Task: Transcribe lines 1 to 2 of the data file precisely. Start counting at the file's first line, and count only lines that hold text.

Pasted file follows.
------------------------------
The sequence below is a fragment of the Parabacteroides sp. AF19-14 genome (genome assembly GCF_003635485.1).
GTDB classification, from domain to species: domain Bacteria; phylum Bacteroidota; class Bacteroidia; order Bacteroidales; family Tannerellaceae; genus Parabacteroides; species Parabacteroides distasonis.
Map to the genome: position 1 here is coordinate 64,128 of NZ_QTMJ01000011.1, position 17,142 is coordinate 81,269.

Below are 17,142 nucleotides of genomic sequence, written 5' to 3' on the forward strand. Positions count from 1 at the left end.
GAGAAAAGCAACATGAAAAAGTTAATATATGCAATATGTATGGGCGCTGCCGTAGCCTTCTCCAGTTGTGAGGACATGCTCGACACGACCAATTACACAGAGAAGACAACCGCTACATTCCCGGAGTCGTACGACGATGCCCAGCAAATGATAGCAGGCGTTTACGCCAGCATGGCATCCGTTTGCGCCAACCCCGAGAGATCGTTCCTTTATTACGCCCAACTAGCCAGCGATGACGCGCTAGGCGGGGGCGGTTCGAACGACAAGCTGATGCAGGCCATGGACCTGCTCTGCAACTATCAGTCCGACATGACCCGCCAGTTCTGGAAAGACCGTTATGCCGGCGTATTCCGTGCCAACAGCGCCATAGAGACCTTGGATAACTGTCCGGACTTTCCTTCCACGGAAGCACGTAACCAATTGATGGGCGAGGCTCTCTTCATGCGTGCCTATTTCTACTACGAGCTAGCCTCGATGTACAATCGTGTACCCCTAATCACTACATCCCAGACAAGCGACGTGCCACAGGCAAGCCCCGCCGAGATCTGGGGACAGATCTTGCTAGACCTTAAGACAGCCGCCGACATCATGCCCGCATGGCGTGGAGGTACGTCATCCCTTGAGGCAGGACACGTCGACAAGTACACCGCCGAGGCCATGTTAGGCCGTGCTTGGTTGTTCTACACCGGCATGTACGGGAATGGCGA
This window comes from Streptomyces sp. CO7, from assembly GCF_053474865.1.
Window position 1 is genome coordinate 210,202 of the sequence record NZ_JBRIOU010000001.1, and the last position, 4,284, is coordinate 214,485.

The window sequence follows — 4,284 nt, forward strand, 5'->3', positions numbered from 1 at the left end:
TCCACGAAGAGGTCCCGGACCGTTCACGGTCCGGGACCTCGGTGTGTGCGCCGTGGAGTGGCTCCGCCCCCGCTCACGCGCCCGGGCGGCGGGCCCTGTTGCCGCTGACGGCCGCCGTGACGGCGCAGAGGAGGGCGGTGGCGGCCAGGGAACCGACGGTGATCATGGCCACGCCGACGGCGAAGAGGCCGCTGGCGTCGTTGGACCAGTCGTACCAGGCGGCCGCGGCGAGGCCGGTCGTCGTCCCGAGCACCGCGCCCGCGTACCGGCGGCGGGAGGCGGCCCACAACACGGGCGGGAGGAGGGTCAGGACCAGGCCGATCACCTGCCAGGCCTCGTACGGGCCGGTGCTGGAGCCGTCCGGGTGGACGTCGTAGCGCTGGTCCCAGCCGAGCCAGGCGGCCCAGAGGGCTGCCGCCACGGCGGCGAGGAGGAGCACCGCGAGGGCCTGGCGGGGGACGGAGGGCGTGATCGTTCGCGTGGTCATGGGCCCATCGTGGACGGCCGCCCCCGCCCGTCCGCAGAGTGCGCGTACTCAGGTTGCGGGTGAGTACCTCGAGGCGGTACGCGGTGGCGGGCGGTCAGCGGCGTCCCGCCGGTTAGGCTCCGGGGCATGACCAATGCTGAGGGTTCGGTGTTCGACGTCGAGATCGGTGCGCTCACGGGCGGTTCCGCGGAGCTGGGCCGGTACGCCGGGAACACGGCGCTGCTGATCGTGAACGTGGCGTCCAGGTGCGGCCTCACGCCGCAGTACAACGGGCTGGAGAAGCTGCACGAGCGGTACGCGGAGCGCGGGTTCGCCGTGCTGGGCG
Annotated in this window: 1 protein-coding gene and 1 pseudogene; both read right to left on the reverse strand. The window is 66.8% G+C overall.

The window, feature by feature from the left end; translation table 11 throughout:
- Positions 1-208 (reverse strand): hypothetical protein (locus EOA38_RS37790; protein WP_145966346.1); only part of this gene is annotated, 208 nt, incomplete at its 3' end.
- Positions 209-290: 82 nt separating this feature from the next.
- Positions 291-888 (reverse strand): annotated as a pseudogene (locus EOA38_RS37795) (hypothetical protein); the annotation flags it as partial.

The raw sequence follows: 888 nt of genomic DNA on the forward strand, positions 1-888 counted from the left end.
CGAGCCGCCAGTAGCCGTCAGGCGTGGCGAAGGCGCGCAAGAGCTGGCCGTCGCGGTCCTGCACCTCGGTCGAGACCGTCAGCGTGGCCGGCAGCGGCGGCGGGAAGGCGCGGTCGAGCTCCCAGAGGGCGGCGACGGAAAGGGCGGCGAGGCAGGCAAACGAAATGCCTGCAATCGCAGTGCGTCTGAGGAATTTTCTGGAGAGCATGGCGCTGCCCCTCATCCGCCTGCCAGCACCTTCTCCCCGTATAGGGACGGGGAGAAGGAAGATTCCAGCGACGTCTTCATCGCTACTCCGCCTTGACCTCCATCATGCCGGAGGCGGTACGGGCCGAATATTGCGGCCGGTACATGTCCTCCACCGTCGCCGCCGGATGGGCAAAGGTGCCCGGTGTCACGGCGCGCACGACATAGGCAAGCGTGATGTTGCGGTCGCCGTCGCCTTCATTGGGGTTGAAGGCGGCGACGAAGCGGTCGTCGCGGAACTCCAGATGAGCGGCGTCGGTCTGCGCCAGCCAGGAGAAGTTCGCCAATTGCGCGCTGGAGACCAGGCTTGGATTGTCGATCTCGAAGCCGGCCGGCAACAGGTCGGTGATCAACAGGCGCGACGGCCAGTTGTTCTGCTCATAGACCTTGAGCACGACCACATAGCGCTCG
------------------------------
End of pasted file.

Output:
The sequence below is a fragment of the Parabacteroides sp. AF19-14 genome (genome assembly GCF_003635485.1).
GTDB classification, from domain to species: domain Bacteria; phylum Bacteroidota; class Bacteroidia; order Bacteroidales; family Tannerellaceae; genus Parabacteroides; species Parabacteroides distasonis.